Watch this cobbler do a magical restoration of a totally thrashed pair of dress shoes

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I appreciate the craftsmanship here…but as a person who wears dress loafers every day, isn’t it just easier to buy a new pair? I’ve used a local cobbler (they actually come into my work’s cafe and are there for us at a discount) to do minor repairs (new sock liner/inner cushion, or popped seam) but when some of my shoes have gotten to that state, I just thrown them out and get a new one.

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Checked quickly and shoes similar to the ones in the video are $950 + tax. I’d guess you could have someone pick up the shoes from your doorstep, take them to the cobbler, wait around while they’re repaired, and bring them back, all for less than buying a new pair.


I’d like to see him tackle worn through uppers!

I enjoyed this much more than I expected to.


I had not actually considered the price point. Thank you.

I tend to spend $200 on dress shoes, and I get at least 3 years out of them on average (and I do literally wear them daily)…so I consider it good value and usually have no qualms dropping another $200 for a new pair.

If I spent $1000 then yeah, I’d be apt to get them restored like this assuming its negligible in cost.

And @knoxblox agreed. It was one of those things that is fairly soothing. Similar to the TV show “How its made”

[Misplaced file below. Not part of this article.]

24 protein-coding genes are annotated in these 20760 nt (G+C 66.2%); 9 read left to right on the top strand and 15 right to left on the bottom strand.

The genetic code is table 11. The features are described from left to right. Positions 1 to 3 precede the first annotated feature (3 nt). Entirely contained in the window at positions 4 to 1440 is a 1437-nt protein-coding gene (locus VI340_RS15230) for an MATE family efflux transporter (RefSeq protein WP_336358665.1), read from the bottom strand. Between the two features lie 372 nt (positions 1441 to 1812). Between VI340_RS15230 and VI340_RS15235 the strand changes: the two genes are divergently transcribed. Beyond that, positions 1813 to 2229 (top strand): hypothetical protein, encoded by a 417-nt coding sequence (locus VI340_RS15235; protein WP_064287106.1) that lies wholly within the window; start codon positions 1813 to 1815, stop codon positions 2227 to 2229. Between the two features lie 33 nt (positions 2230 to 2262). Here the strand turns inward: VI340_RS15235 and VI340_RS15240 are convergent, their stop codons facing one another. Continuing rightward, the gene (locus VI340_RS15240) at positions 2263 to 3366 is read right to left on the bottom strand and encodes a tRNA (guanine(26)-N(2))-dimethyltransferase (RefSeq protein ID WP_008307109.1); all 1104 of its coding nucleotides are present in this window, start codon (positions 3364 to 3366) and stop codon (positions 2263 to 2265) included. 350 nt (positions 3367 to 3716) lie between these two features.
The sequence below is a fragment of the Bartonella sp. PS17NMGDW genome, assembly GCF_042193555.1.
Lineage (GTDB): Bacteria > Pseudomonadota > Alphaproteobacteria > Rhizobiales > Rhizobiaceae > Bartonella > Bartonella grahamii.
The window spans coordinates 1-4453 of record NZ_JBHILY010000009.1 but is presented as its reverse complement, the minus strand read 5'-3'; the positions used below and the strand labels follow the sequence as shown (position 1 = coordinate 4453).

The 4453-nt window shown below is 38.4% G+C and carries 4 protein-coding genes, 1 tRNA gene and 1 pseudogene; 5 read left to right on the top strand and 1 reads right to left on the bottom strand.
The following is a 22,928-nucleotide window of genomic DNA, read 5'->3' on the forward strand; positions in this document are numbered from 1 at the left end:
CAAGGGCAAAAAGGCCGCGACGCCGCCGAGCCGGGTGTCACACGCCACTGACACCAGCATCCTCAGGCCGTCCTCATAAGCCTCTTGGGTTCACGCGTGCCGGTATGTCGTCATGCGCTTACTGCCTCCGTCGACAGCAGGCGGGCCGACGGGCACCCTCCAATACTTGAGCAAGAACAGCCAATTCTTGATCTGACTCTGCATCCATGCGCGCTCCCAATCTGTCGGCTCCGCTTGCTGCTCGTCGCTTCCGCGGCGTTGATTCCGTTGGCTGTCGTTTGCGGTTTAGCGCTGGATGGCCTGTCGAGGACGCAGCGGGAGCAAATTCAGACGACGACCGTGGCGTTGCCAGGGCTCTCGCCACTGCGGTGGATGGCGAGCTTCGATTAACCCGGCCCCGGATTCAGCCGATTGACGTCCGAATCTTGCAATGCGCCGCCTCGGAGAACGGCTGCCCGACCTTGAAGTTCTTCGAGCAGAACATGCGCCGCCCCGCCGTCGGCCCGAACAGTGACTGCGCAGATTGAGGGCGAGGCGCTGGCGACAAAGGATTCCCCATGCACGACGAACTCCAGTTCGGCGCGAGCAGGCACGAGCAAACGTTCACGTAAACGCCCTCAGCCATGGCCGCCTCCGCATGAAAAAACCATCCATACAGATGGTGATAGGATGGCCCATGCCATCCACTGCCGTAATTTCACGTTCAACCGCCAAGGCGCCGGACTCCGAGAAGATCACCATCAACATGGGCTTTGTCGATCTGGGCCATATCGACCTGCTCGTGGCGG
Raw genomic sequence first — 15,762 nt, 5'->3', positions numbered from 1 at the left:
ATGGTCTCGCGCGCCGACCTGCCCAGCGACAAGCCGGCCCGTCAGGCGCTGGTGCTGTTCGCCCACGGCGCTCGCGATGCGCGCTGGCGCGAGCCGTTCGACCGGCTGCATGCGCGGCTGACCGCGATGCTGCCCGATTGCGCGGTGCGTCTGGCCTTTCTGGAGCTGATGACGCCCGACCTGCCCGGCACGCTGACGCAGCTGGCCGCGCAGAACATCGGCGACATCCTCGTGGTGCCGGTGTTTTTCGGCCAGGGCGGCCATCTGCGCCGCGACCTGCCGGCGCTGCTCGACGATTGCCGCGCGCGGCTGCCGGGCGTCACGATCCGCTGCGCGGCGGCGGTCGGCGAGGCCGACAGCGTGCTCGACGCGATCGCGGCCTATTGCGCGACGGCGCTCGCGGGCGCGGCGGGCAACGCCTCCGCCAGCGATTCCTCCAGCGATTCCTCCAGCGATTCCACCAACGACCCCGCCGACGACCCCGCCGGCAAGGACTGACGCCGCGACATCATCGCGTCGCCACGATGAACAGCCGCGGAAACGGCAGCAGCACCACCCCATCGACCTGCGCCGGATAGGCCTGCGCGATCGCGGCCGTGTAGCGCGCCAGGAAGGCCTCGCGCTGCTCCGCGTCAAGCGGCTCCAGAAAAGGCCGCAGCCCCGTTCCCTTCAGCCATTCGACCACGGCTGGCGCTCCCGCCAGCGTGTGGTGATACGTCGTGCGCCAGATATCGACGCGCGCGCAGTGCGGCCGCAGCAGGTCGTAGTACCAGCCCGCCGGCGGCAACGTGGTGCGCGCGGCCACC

Whatever tool he’s using to prise off the heel looks great for accidentally stabbing yourself with.


I saw so many opportunities for a good stabbin’ there. But I only saw blood on his hands once, so he’s pretty skilled!

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I can only imagine how much it costs to repair this kind of shoe to this degree. I can afford neither the shoes, nor the service, but I do enjoy restoration videos, which are (mostly) free.


The blood under the fingernail has a story I am sure.

I once ran my finger between a belt and a pulley. As the blood pooled under the nail the pressure was horrible, so I took an orfice drill bit and, by hand, drilled through the nail till I hit the pocket and blood squirted across the room. Wrapped it with a C-fold towel and electrical tape, and went back to work.


Really good shoes are well made, with excellent materials, which makes restoration more feasible. When they cost a grand, “repair not replace” is a very useful idea. Repairs such as these are had for much more than a nominal fee, and like the shoes, are obviously well worth the price.


You may already know and be doing this, but if you buy two pairs and alternate they will last longer than simple math would suggest. Heard from a wise old cobbler, something about giving the leather a chance to air out, seems to work!


Glad to see there are still cobblers out there who take pride in a job well done instead of just outsourcing all the work to elves.


Young machinist: Damn, this hurts like a mofo!
Old wise machinist: Take a number drill and make a tiny hole to relieve the pressure.
Young machinist: Damn, that’s a good idea! <grabs a battery-powered drill and chucks a bit>
Old wise machinist: :astonished: wait, that’s not…
Young machinist: :scream:

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And if this guy hadn’t let his shoes get so badly abused it would have been a much easier repair.

I felt good watching this video because I used that same Saphir conditioner on my boots this morning!

The Elegant Oxford has some compelling videos of him polishing shoes. This one has had 1,651,077 views so far.

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